All Blog Posts

Employee Onboarding

Best Practices

11 Reasons Your Employee Onboarding Process Is Failing—and How to Fix It

By

Employee onboarding is a pivotal process in the employment lifecycle, but it’s one of the most neglected.

You spend a lot of energy scouting, vetting and interviewing new employees. You should spend just as much energy helping them succeed after they’re hired.

Does your employee onboarding program suffer from one of these common problems?

The Problem:
It’s hard for employees to learn all those names.

The Fix:
If your company is small enough, introduce every new hire to every current employee—every time. It means a lot to have a face-to-face introduction. Include a list of employee names, job titles and headshots in your orientation packet, and create a bigger version of this on a wall in a public area like the kitchen.

The Problem:
You’re not ready for a new hire.

The Fix:
Templatize your employee onboarding process as much as possible so you don’t have to scramble. Create templates for a company-wide welcome email, company history and overview presentation, and company hierarchy/workflow, along with your basic orientation info about benefits, taxes, etc.

The Problem:
Your employee onboarding is too job-function focused.

The Fix:
Company culture, history, values, mission, and vision—these are the foundation of your brand, and they’re incredibly important for a new hire. Don’t just talk about the job an employee is here to do. Take time to teach them about the environment they’re working in, and the people they’re working with. We all do better when we understand our role in the big picture.

The Problem:
You’re too focused on the big things.

The Fix:
The big stuff is important, but nothing is too small to cover in the employee onboarding process: how to sign in at the security desk, where the bathrooms are, what’s appropriate to wear on casual Fridays, the work-from-home policy, why the printer on the 15th floor is to be used only by the accounting department and no one else, your dirty dishes policy. Give employees all the info they need to seamlessly fit into your company culture.

The Problem:
Your onboarding goes one way.

The Fix:
Onboarding is not a one-way street! It’s as important for you to talk to your new hire as it is for your new hire to talk to you. Schedule time for ongoing conversations. Move beyond online-only training and make sure you include sufficient face-to-face meetings and presentations. Make feedback a built-in part of the process.

The Problem:
Your employee onboarding is outdated.

The Fix:
The last time you had a free minute to update your employee onboarding materials was ten years ago. Unfortunately, a lot has changed since then! Don’t get stuck in a rut by waiting to overhaul your materials every few years. Take 30 minutes each week to make small updates, so your new hires are always assured the most up-to-date information.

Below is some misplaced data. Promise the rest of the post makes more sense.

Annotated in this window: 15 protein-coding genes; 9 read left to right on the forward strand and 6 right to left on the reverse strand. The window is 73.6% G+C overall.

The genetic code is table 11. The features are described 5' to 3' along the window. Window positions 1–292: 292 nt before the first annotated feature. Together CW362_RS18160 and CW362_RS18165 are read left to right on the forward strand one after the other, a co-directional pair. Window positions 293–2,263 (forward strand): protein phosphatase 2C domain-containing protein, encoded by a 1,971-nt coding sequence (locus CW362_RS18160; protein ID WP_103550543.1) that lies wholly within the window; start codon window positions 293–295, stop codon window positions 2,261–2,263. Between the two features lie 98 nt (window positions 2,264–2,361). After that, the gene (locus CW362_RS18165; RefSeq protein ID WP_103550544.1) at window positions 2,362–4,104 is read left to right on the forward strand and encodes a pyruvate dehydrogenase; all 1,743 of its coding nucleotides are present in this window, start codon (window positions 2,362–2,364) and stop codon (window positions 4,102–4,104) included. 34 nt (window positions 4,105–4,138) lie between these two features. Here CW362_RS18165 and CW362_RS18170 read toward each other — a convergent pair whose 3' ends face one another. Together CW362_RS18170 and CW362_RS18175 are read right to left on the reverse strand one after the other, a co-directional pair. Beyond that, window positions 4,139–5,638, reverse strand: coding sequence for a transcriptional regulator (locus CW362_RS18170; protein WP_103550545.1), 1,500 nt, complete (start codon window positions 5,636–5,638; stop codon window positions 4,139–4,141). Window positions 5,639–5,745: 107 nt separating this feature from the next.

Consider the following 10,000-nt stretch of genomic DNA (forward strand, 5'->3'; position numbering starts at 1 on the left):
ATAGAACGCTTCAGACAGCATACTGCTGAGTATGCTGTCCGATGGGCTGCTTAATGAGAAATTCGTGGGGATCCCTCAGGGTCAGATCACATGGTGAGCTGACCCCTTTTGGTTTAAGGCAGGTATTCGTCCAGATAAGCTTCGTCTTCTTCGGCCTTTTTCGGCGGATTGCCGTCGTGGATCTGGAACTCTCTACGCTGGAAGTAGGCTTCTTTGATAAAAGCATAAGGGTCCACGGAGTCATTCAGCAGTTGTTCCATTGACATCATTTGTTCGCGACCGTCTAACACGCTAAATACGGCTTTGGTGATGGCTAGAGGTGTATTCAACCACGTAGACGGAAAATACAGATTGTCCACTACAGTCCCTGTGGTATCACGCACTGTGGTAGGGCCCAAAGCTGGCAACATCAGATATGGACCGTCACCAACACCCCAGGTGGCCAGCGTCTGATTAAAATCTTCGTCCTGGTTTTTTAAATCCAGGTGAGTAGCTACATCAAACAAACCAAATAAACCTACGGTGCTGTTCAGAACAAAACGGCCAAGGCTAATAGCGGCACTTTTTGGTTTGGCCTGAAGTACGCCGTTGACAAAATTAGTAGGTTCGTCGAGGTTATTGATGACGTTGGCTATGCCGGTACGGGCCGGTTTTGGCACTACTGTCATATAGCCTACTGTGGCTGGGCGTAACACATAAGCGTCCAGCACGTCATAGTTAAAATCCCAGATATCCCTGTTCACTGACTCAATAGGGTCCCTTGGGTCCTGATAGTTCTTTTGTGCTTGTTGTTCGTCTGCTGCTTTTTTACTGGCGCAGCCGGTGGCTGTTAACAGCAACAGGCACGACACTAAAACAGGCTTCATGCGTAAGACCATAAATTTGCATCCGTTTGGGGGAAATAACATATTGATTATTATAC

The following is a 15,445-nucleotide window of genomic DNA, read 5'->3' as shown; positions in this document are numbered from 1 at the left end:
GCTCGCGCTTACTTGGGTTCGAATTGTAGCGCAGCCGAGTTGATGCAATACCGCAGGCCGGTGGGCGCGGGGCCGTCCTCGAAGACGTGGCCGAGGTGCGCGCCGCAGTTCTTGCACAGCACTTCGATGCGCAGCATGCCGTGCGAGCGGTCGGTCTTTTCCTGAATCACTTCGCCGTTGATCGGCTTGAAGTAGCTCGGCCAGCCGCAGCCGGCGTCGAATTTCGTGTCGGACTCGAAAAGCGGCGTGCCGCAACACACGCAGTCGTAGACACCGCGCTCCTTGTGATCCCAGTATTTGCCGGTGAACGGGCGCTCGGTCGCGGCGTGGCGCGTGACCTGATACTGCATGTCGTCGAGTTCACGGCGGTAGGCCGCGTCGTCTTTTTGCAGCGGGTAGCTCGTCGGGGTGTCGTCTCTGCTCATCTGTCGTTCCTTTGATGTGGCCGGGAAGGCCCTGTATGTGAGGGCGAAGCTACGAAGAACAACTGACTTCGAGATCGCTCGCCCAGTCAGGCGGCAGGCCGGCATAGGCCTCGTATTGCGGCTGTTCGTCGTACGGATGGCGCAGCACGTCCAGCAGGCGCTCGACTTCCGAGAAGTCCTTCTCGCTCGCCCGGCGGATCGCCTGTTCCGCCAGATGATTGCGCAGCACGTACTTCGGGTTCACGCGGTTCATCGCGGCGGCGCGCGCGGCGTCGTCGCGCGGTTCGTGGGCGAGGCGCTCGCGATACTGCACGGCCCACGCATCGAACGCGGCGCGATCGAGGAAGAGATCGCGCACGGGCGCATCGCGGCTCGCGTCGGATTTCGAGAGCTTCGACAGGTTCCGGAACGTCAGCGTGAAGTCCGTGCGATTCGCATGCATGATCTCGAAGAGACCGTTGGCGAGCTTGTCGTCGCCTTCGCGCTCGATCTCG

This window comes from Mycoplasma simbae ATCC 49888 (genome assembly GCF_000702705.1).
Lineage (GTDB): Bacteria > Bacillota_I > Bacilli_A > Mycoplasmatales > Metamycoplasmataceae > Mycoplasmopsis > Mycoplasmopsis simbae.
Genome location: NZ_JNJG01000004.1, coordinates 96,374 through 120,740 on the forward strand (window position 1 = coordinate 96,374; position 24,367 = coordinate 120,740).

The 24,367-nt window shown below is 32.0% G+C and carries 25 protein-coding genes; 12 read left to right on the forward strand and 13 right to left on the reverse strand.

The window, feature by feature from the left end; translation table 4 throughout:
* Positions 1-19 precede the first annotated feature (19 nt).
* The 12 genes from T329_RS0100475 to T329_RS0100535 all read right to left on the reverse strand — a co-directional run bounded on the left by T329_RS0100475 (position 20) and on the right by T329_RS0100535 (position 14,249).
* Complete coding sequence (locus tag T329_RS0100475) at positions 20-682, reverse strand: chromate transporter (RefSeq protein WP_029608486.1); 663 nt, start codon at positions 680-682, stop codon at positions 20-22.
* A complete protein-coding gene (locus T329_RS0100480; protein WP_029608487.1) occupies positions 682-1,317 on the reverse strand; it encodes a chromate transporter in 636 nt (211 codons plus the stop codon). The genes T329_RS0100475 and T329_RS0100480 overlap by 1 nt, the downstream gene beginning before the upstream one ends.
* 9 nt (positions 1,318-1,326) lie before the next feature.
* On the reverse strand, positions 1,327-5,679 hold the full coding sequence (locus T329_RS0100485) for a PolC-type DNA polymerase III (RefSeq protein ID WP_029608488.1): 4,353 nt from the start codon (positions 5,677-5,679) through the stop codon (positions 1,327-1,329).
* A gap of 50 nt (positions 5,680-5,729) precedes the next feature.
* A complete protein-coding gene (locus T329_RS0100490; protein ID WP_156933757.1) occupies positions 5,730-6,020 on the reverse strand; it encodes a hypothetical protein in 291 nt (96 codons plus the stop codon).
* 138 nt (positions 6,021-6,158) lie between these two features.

The Problem:
An employee’s first few days are a frenzy, then… nothing.

The Fix:
Are you guilty of the “Onboarding Tornado”? Don’t put employees through a frantic whirlwind of onboarding in their first few days, followed by radio silence. It’s impossible to retain all of the necessary information in a short period of time. And there’s so much more they need to learn. Spread out your orientation over months—even a full year.

The Problem:
Your employee onboarding takes place in a vacuum.

The Fix:
Your company is so much more than organizational charts, processes, and procedures. It’s about people. So build socialization moments into your employee onboarding: Welcome parties, meet and greets, cocktails/coffee with new team members, etc. That’s where the real learning and connection happens.

The Problem:
Your staff doesn’t have time to help with employee onboarding.

The Fix:
We get it—your team is too busy to help you onboard every new employee. Streamline their involvement. Instead of asking every department to give a presentation to every new hire, only ask key departments to present. And always thank your team for taking time out of their busy day.

The Problem:
You employee onboarding doesn’t reflect reality.

The Fix:
Sometimes we’re “Onboarding Idealists,” presenting to new hires how we think our company should work, not how it actually works. But when your training doesn’t match their day-to-day, new hires get frustrated, fast. Avoid this tension by being honest and upfront about how things really work.

The Problem:
Your employee onboarding is too formal.

The Fix:
Every employee has different needs when it comes to onboarding. Invite your new hires to speak up about what they need during the process. Be flexible and accommodating. They should be able to ask questions, raise concerns, or knock on your door at any time for help with anything, big or small. And have fun with it. Employee onboarding should be exciting for a new employee—not a chore!